Hamilton Alexander Rosskeen Gibb

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Sir Hamilton Alexander Rosskeen Gibb (2 January 1895 – 22 October 1971), also commonly referred to as "H. A. R. Gibb",[1] was a Scottish historian on Orientalism.[2]

Life[edit]

Early life and education[edit]

Gibb was born on Wednesday, 2 January 1895, in Alexandria, Egypt, to Alexander Crawford Gibb (son of John Gibb of Gladstone, Renfrewshire, Scotland) and Jane Ann Gardner (of Greenock, Scotland). Alexander Crawford died in 1897, following which Gardner took up a teaching position in Alexandria. Hamilton returned to Scotland for his formal education at the age of five: first, four years of private tuition, after which he started at the Royal High School, Edinburgh in 1904, staying until 1912. His education was focused on classics, though it included French, German, and the physical sciences. In 1912, Hamilton matriculated at Edinburgh University, joining the new honours program in Semitic languages (Hebrew, Arabic, and Aramaic). Hamilton's mother died in 1913 as he was studying in his second year at the university.

Military service[edit]

During World War I Gibb broke off his studies at the University of Edinburgh to serve for the British Royal Regiment of Artillery in France (from February 1917) and for several months in Italy as a commissioned officer. (He was commissioned at the age of 19.)

He was awarded a "war privilege" Master of Arts because of his service, until the Armistice with Germany in November 1918.

Career[edit]

After the war Gibb studied Arabic at the School of Oriental and African Studies at London University, gaining his MA in 1922.[3] His thesis, published later by the Royal Asiatic Society as a monograph, was on the Arab conquests of Central Asia.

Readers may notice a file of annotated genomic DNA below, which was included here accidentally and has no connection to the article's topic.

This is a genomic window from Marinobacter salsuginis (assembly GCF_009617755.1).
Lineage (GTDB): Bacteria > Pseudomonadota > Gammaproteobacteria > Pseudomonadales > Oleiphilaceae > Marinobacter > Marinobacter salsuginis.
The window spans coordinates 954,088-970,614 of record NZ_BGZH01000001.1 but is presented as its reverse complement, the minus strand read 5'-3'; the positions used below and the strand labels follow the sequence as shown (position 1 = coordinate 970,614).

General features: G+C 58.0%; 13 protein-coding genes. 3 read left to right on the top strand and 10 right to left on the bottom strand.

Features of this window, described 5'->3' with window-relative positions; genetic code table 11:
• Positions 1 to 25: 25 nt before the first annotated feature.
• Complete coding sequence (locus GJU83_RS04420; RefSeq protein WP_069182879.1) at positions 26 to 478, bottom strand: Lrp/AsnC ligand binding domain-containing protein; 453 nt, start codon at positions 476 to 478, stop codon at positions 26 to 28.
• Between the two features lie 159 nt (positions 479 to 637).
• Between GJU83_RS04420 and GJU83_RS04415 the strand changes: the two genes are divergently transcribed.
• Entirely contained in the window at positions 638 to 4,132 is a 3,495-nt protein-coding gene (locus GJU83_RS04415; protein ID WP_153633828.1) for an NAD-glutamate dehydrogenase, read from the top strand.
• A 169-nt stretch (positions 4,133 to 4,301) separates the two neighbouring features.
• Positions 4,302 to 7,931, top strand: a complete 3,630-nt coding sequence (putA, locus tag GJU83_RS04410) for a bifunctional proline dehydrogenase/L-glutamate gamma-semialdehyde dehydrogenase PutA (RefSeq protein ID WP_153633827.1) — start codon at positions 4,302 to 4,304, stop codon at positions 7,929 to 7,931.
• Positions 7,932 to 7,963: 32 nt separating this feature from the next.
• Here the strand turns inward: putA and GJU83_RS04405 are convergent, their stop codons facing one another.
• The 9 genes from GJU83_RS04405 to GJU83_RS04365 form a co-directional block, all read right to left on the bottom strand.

Also in 1922 Gibb married Helen Jessie Stark. They had one son, Ian (1923-2005), and one daughter, Dorothy (1926-?, now Dorothy Greenslade).[3]

From 1921 to 1937 Gibb taught Arabic at the then School of Oriental Studies, becoming a professor there in 1930.[4] During this time he was an editor of the Encyclopaedia of Islam.[3] In 1937 Gibb succeeded D. S. Margoliouth as Laudian Professor of Arabic with a Fellowship at St John's College, Oxford, where he stayed for eighteen years.[3]

In 1955, Gibb became the James Richard Jewett Professor of Arabic and University Professor at Harvard University.[3][4]

Associations[edit]

Bibliography[edit]

  • Arabic Literature - An Introduction (1926), also (1963), Clarendon Press and (1974), Oxford University Press.
  • Ibn Batuta, 1304-1377 (1929), (Arabic: Tuhfat al-'anzar fi ghara'ib al-'amsar‎), English translation by Gibb.
  • Travels in Asia and Africa, 1325-1354 (1929), translated and selected with an introduction and notes, R. M. McBride. ISBN 81-206-0809-7
  • Note by Professor H. A. R. Gibb (1939), from Arnold J. Toynbee, A Study of History, Part I. C I (b) Annex I, p. 400-02.
  • Modern Trends in Islam (1947).
  • Mohammedanism: An Historical Survey (1949) retitled Islam: An Historical Survey (1980), Oxford.
  • Islamic Society and the West with Harold Bowen (vol. 1 1950, vol. 2 1957).
  • Shorter Encyclopedia of Islam (1953), edited with J. H. Kramers, Brill.
  • The Encyclopaedia of Islam (1954- ), new ed. Edited by a number of leading orientalists, including Gibb, under the patronage of the International Union of Academies. Leiden: Brill, along with that edited by J. H. Kramers, and E. Levi-Provençal.
  • "Islamic Biographical Literature," (1962) in Historians of the Middle East, eds. Bernard Lewis and P. M. Holt, Oxford U. Press.
  • Studies on the Civilization of Islam (1982), Princeton U. Press.

Citations[edit]

External links[edit]

External images
1954 photographic portrait (Harvard University) Retrieved 24 April 2011